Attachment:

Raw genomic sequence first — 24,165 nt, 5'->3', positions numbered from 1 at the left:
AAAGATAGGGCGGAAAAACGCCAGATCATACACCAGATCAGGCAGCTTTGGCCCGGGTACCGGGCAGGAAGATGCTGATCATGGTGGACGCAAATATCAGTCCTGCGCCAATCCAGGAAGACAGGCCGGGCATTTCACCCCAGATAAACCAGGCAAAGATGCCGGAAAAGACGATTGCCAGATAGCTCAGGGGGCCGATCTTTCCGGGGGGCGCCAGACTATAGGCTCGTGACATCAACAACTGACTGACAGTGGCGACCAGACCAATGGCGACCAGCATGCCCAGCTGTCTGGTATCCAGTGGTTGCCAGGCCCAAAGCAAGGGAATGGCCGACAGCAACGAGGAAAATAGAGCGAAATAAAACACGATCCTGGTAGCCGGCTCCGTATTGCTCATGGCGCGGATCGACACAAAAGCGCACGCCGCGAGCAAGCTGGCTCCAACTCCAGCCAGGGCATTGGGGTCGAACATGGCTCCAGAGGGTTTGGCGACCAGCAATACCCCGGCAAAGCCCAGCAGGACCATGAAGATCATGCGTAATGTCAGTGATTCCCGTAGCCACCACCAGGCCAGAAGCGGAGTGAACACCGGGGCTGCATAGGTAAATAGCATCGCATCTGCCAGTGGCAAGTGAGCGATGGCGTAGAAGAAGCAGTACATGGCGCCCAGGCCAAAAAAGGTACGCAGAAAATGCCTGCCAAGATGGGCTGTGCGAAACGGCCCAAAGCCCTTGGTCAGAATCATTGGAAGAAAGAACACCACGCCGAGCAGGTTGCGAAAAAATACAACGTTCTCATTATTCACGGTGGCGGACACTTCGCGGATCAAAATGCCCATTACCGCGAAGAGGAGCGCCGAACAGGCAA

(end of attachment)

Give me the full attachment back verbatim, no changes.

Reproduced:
Raw genomic sequence first — 24,165 nt, 5'->3', positions numbered from 1 at the left:
AAAGATAGGGCGGAAAAACGCCAGATCATACACCAGATCAGGCAGCTTTGGCCCGGGTACCGGGCAGGAAGATGCTGATCATGGTGGACGCAAATATCAGTCCTGCGCCAATCCAGGAAGACAGGCCGGGCATTTCACCCCAGATAAACCAGGCAAAGATGCCGGAAAAGACGATTGCCAGATAGCTCAGGGGGCCGATCTTTCCGGGGGGCGCCAGACTATAGGCTCGTGACATCAACAACTGACTGACAGTGGCGACCAGACCAATGGCGACCAGCATGCCCAGCTGTCTGGTATCCAGTGGTTGCCAGGCCCAAAGCAAGGGAATGGCCGACAGCAACGAGGAAAATAGAGCGAAATAAAACACGATCCTGGTAGCCGGCTCCGTATTGCTCATGGCGCGGATCGACACAAAAGCGCACGCCGCGAGCAAGCTGGCTCCAACTCCAGCCAGGGCATTGGGGTCGAACATGGCTCCAGAGGGTTTGGCGACCAGCAATACCCCGGCAAAGCCCAGCAGGACCATGAAGATCATGCGTAATGTCAGTGATTCCCGTAGCCACCACCAGGCCAGAAGCGGAGTGAACACCGGGGCTGCATAGGTAAATAGCATCGCATCTGCCAGTGGCAAGTGAGCGATGGCGTAGAAGAAGCAGTACATGGCGCCCAGGCCAAAAAAGGTACGCAGAAAATGCCTGCCAAGATGGGCTGTGCGAAACGGCCCAAAGCCCTTGGTCAGAATCATTGGAAGAAAGAACACCACGCCGAGCAGGTTGCGAAAAAATACAACGTTCTCATTATTCACGGTGGCGGACACTTCGCGGATCAAAATGCCCATTACCGCGAAGAGGAGCGCCGAACAGGCAA